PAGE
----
UK’s Lib Dems target banks to build on momentum

(Repeats to more subscribers)

* UK’s “third party” attacks bankers after poll surge

* Opposition Conservatives warn of risk of poll deadlock

By Avril Ormsby

LONDON, April 20 (BestGrowthStock) – Britain’s Liberal Democrats
turned their fire on the banking industry (Read more about the banking industry recovery.) on Tuesday, seeking to
build on a surge in support that has thrown next month’s
election wide open.

Liberal Democrat leader Nick Clegg, 43, has been projected
from virtual unknown to rising star on the back of a widely
praised performance last week in Britain’s first televised
debate among political leaders.

Polls show the centrist Lib Dems overtaking ruling Labour,
in power for 13 years, in terms of popular support and only a
few points behind the main opposition Conservatives.

However, the quirks of Britain’s first-past-the-post voting
system means that could translate into a situation where Labour
remains the largest party in the 650-seat parliament but no
party wins a majority.

Clegg, a multilingual former European parliamentarian,
bracketed his attack on banks, with broader moves to clean up a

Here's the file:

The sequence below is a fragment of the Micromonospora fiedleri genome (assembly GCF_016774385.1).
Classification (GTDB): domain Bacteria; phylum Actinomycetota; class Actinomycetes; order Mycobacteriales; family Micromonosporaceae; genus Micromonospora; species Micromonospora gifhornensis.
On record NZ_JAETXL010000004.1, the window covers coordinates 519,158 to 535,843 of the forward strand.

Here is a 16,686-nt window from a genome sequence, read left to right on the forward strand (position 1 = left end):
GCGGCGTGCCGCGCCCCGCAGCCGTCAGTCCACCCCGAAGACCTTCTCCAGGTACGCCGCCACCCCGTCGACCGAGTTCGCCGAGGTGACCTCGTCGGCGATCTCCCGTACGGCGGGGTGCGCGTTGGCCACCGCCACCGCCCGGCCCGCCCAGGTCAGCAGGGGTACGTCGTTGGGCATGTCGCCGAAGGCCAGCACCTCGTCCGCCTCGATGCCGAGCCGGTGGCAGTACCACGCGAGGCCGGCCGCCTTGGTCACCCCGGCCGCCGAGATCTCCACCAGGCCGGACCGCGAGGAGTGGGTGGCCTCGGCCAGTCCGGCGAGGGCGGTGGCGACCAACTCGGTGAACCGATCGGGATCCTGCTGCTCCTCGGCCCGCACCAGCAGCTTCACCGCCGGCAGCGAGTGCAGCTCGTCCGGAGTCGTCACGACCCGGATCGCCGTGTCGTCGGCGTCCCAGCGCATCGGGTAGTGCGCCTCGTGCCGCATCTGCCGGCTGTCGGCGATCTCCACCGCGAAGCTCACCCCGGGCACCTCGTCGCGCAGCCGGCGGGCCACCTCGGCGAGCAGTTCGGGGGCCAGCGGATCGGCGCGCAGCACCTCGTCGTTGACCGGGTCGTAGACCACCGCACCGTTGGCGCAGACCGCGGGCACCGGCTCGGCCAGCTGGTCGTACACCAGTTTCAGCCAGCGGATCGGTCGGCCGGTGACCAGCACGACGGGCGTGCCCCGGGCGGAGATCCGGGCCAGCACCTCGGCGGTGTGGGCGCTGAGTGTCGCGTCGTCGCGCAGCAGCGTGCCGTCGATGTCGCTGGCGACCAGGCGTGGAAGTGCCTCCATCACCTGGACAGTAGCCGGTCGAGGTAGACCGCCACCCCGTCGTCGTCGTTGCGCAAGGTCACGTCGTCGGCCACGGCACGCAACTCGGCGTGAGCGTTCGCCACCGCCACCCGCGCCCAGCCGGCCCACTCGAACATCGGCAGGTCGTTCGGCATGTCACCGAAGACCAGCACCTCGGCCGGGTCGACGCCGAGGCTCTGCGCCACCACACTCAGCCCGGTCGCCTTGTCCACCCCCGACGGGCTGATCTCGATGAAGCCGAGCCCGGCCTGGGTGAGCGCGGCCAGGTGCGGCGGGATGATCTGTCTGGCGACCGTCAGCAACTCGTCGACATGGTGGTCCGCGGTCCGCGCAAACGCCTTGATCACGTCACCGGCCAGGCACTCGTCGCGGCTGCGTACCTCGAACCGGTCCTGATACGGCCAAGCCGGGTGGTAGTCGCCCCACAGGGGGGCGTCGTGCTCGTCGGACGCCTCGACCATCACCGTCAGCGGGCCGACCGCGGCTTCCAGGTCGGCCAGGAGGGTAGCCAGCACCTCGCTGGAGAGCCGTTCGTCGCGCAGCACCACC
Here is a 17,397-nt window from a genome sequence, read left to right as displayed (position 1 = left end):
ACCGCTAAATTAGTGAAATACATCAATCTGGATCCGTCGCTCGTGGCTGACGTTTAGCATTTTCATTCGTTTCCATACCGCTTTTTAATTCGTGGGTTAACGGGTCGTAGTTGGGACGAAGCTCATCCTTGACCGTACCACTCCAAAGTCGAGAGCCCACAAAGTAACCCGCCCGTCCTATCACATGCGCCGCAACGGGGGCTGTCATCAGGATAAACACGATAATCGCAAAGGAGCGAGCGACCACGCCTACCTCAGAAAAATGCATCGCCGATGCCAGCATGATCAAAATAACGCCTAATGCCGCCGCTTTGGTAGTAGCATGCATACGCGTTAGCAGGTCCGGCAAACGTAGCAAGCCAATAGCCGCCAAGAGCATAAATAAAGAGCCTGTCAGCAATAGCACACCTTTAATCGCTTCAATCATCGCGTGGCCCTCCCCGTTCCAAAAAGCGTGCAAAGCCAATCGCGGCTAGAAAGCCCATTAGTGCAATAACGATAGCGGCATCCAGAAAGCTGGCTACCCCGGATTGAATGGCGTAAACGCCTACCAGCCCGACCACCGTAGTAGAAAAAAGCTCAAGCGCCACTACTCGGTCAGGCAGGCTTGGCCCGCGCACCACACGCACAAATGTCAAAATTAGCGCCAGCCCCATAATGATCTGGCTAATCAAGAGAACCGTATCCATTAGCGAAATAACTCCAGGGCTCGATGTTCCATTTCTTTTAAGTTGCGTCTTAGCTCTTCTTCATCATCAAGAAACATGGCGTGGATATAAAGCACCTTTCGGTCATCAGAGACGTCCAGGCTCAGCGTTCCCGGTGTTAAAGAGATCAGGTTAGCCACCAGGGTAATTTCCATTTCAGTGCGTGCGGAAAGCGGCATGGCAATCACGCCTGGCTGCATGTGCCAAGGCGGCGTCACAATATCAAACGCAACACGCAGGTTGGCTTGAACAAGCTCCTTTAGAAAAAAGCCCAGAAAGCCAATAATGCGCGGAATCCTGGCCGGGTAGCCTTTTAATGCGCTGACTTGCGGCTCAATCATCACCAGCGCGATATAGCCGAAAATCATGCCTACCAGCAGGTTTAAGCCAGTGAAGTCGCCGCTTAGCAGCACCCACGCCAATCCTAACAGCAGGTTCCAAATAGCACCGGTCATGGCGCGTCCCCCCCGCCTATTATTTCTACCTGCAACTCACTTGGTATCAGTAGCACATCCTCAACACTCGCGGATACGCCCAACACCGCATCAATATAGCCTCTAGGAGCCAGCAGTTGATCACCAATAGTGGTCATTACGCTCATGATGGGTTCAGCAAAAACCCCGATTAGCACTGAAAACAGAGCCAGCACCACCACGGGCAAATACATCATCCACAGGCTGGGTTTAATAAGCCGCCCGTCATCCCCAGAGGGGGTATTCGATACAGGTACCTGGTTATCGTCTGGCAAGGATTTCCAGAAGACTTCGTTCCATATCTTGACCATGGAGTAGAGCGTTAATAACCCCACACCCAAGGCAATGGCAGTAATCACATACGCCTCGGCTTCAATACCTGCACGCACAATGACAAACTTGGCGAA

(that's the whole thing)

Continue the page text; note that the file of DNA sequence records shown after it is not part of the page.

scandal-hit parliament.

“The only party that now stands up for real change in the
old economic and political order in this country are the Liberal
Democrats,” he told a news conference.

Clegg said that U.S. investment back Goldman Sachs (GS.N: )
should be shut out of government contracts until a fraud case
against the firm was settled.

“We believe that Goldman Sachs should now be suspended in
its role as one of the advisers to the government until these
allegations are properly looked into.”

The Lib Dems have called for a 10 percent profit on bank
profits and for larger banks to be broken up to prevent a
recurrence of the global banking crisis.

Clegg refused to be drawn on Tuesday on what he would do in
the event of an inconclusive election — a “hung parliament”
which could leave his party holding the balance of power.

The Conservatives have warned the Lib Dems would prop up
Prime Minister Gordon Brown’s Labour party, arguing this would
thwart public appetite for change.

“A vote for Labour and the Lib Dems could leave us stuck
with Gordon Brown as prime minister and the uncertainty of a
hung parliament could kill the economic recovery,” opposition
defence spokesman Liam Fox told BBC Radio.

Clegg will face increased scrutiny on Thursday when the
second of three live TV debates will be held. The debate will
focus on international affairs.

Investing Basics

(Editing by Jon Hemming)

UK’s Lib Dems target banks to build on momentum